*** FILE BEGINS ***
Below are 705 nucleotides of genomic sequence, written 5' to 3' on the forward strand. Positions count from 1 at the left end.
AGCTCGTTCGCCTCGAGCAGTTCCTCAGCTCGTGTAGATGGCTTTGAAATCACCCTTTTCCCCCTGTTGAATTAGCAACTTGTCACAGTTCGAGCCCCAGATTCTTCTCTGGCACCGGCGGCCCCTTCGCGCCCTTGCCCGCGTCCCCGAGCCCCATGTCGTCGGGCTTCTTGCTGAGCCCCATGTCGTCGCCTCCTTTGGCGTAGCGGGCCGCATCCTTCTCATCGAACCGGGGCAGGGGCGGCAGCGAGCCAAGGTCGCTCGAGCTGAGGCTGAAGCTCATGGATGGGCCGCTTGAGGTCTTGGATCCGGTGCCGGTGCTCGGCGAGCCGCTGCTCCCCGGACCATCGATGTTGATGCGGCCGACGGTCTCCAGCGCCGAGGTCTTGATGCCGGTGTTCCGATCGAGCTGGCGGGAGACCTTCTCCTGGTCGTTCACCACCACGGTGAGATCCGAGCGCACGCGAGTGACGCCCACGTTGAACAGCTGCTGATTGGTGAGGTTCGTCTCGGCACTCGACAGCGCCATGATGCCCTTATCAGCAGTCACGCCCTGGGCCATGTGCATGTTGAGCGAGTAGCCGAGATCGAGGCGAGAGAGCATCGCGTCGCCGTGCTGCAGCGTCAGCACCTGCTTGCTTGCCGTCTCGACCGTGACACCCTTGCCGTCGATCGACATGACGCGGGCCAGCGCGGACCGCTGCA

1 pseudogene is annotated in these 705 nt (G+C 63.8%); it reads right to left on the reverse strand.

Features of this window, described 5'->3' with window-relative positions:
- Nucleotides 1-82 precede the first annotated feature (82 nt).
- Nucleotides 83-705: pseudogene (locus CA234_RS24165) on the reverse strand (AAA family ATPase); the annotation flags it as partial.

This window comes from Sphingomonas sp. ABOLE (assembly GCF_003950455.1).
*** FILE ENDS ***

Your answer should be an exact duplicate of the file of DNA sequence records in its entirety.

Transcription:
Below are 705 nucleotides of genomic sequence, written 5' to 3' on the forward strand. Positions count from 1 at the left end.
AGCTCGTTCGCCTCGAGCAGTTCCTCAGCTCGTGTAGATGGCTTTGAAATCACCCTTTTCCCCCTGTTGAATTAGCAACTTGTCACAGTTCGAGCCCCAGATTCTTCTCTGGCACCGGCGGCCCCTTCGCGCCCTTGCCCGCGTCCCCGAGCCCCATGTCGTCGGGCTTCTTGCTGAGCCCCATGTCGTCGCCTCCTTTGGCGTAGCGGGCCGCATCCTTCTCATCGAACCGGGGCAGGGGCGGCAGCGAGCCAAGGTCGCTCGAGCTGAGGCTGAAGCTCATGGATGGGCCGCTTGAGGTCTTGGATCCGGTGCCGGTGCTCGGCGAGCCGCTGCTCCCCGGACCATCGATGTTGATGCGGCCGACGGTCTCCAGCGCCGAGGTCTTGATGCCGGTGTTCCGATCGAGCTGGCGGGAGACCTTCTCCTGGTCGTTCACCACCACGGTGAGATCCGAGCGCACGCGAGTGACGCCCACGTTGAACAGCTGCTGATTGGTGAGGTTCGTCTCGGCACTCGACAGCGCCATGATGCCCTTATCAGCAGTCACGCCCTGGGCCATGTGCATGTTGAGCGAGTAGCCGAGATCGAGGCGAGAGAGCATCGCGTCGCCGTGCTGCAGCGTCAGCACCTGCTTGCTTGCCGTCTCGACCGTGACACCCTTGCCGTCGATCGACATGACGCGGGCCAGCGCGGACCGCTGCA

1 pseudogene is annotated in these 705 nt (G+C 63.8%); it reads right to left on the reverse strand.

Features of this window, described 5'->3' with window-relative positions:
- Nucleotides 1-82 precede the first annotated feature (82 nt).
- Nucleotides 83-705: pseudogene (locus CA234_RS24165) on the reverse strand (AAA family ATPase); the annotation flags it as partial.

This window comes from Sphingomonas sp. ABOLE (assembly GCF_003950455.1).